The climax of our trip to Iceland was New Year’s Eve in Reykjavik.
Icelandic people love Christmas. Every residence and even hotel rooms prominently displayed Christmas lights while we were there.
Some tourism brochures will tell you that Icelanders love to party, and you would have the impression that Reykjavik is party central.
The thing is though, because alcohol is so expensive in Iceland, the locals all drink indoors and may not go out until after midnight to save money.
What this all means is that business owners are staying indoors and celebrating new year at home. Many restaurants and pubs are not open.
In fact, we struggled to find anywhere to go on New Year’s Eve at all. The few places that were open were either deeply unappealing (the English Pub), or queued out so much that you suspected you’d see in the new year standing in a line.
Luckily, however, Reykjavik has a trick up its sleeve that does not have to involve going to the pub and getting drunk.
There are lots and lots of fireworks during the new year period. When I arrived in Reykjavik on 30 December they were going off sporadically. They were still going off when we left Iceland on 2 December.
But as you would expect, it all climaxes on New Year’s Eve. Fireworks can seemingly go off anywhere, and could be set off by anyone. You could be walking up a quiet alleyway all by yourself, and suddenly a rocket would shoot up right in front of you.
The focal point for it all is Hallgrímskirkja. We made our way to the dramatic church at the top of the hill at around 22.30. There were a few people there at the time, but over the next 90 minutes a crowd slowly gathered.
About 50 metres down the road from the church was one of the few places we found open, Cafe Adam. It was serving soup and sandwiches for customers who wanted to sit in. But it also had all sorts of other supplies including tasty pastries and, most importantly of all, beer. By Iceland’s standards, it was very cheap indeed, which was all the more incredible given that we could not find any other open shops.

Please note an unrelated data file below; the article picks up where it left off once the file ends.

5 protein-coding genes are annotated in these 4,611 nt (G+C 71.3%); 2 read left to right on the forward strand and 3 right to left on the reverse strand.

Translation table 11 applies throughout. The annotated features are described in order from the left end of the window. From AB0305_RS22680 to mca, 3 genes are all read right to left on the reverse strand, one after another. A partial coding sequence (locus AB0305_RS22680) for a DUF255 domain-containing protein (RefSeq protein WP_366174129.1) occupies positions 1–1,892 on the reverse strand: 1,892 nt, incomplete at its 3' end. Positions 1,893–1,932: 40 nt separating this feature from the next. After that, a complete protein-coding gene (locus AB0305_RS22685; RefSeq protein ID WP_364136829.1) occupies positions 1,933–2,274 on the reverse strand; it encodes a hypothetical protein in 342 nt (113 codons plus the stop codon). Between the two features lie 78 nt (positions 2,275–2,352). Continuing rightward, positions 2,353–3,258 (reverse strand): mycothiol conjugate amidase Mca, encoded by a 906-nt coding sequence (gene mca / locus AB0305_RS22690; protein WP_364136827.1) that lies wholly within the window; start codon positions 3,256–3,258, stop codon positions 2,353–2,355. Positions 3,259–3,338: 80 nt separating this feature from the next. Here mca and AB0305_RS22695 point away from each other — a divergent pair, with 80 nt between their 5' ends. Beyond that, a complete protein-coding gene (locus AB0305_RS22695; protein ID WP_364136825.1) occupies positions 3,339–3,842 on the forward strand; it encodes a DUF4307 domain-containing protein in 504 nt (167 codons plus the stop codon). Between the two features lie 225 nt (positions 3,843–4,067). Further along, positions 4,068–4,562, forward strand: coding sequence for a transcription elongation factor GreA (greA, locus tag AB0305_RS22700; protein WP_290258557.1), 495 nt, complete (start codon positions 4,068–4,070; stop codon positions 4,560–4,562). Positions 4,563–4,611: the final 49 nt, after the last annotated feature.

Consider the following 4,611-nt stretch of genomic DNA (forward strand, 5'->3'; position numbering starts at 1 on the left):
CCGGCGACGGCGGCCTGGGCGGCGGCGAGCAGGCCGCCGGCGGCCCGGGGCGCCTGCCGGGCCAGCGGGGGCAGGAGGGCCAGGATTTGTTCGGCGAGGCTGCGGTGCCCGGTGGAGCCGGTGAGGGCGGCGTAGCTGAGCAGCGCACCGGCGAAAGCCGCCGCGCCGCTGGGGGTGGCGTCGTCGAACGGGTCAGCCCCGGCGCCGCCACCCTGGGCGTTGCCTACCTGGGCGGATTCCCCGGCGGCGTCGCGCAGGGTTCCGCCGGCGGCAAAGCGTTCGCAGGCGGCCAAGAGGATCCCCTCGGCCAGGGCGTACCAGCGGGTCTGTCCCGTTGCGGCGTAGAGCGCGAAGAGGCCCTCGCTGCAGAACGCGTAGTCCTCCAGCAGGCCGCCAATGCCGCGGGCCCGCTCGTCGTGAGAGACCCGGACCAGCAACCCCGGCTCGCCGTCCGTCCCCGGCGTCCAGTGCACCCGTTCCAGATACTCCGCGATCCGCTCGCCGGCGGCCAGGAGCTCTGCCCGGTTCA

The fireworks display was awesome, unlike any I had seen before.
I am normally not a great fan of fireworks. I think it’s because in the UK you have to stand in the cold and damp, and our fireworks are always meant to be choreographed, normally to poncy music. But of course, the choreography never works because of the minor fact that the speed of light and sound are vastly different. So it just looks like a weak mess.
In Iceland, they get rid of all that, and they get straight to the point of fireworks: a pure orgy of noise, light, explosions. And they use 500 tons of them.
People just let off fireworks in the middle of the crowd as well. You might think that is dangerous, and it probably is. I certainly had one or two close calls. You can see why some of the more safety-conscious locals advise you to wear safety goggles on a night out on New Year’s Eve in Reykjavik.
It is also a major fundraising event for Icelandic charities, particularly the Ice-Sar, the Icelandic Association for Search and Rescue. They sell the fireworks to raise funds.
The fireworks lasted forever. They never truly ended, and they were entertainingly frequent enough going well towards 1am.
So despite the fact that all the bars were closed, my new year in Reykjavik was the best I had ever had — unlike nothing I had experienced before, and with a uniquely Icelandic flavour.